Stevioside (stevia) is obtained from the leaves of a South American shrub. Though it can impart a sweet taste to foods, it cannot be sold as a sweetener because the FDA considers it an unapproved food additive. Stevioside is a high-intensity low-calorie sweetener three hundred times sweeter than sucrose. It is approved in Japan, South Korea, Brazil, Paraguay, and Argentina. However, the World Health Organization (WHO) has determined that the data is insufficient to label it as a sweetener.

Artificial sweeteners taste sweet like sugar without the added calories. They do not promote tooth decay, and they are an acceptable alternative for people with diabetes or those wishing to decrease their use of sucrose. Artificial sweeteners, and their metabolic by-products and components, are not considered harmful to human beings at the levels normally used. When used in the context of a healthful diet , artificial sweeteners are generally safe for consumption.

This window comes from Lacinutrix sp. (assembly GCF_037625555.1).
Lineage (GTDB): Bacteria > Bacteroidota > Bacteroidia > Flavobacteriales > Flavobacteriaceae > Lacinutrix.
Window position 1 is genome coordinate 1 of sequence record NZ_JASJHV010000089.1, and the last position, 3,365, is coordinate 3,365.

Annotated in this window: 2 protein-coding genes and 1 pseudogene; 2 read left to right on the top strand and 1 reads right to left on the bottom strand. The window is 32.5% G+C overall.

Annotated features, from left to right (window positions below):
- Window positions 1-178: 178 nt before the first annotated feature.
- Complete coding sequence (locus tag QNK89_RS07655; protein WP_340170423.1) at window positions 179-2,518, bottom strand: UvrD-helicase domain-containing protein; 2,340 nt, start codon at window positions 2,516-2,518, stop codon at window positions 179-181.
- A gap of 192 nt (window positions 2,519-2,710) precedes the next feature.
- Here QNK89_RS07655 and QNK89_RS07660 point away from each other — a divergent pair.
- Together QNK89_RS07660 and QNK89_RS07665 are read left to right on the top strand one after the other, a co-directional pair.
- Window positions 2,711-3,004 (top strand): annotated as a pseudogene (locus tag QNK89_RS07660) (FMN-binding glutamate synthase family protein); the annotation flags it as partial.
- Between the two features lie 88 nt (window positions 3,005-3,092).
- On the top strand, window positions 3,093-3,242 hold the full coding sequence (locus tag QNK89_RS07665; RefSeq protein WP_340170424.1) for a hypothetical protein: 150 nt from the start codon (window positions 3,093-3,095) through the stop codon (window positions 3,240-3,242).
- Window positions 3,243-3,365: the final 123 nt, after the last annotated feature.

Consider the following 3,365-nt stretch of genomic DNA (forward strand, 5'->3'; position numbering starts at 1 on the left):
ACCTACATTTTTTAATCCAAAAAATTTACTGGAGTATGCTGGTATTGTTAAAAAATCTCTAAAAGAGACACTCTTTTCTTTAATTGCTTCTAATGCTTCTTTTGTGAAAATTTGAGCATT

SEE ALSO Generally Recognized as Safe ; Inborn Errors of Metabolism ; Phenylketonuria .

Kyle Shadix


American Dietetic Association (1998). "Position of the American Dietetic Association: Use of Nutritive and Nonnutritive Sweeteners." Journal of the American Dietetic Association 98:580–587.

Drewnoski, A. (1995). "Intense Sweeteners and Control of Appetite." Nutrition Review 53:1–7.

Joint FAO/WHO Expert Committee on Food Additives (1993–2003). "Evaluation of Certain Food Additives and Contaminants." Geneva, Switzerland: World Health Organization.

Nabors, Lyn (2001). Alternative Sweeteners, 3rd edition. New York: Marcel Dekker.

Stegink, Lewis, and Filer, L. (1984). Aspartame: Physiology and Biochemistry. New York: Marcel Dekker.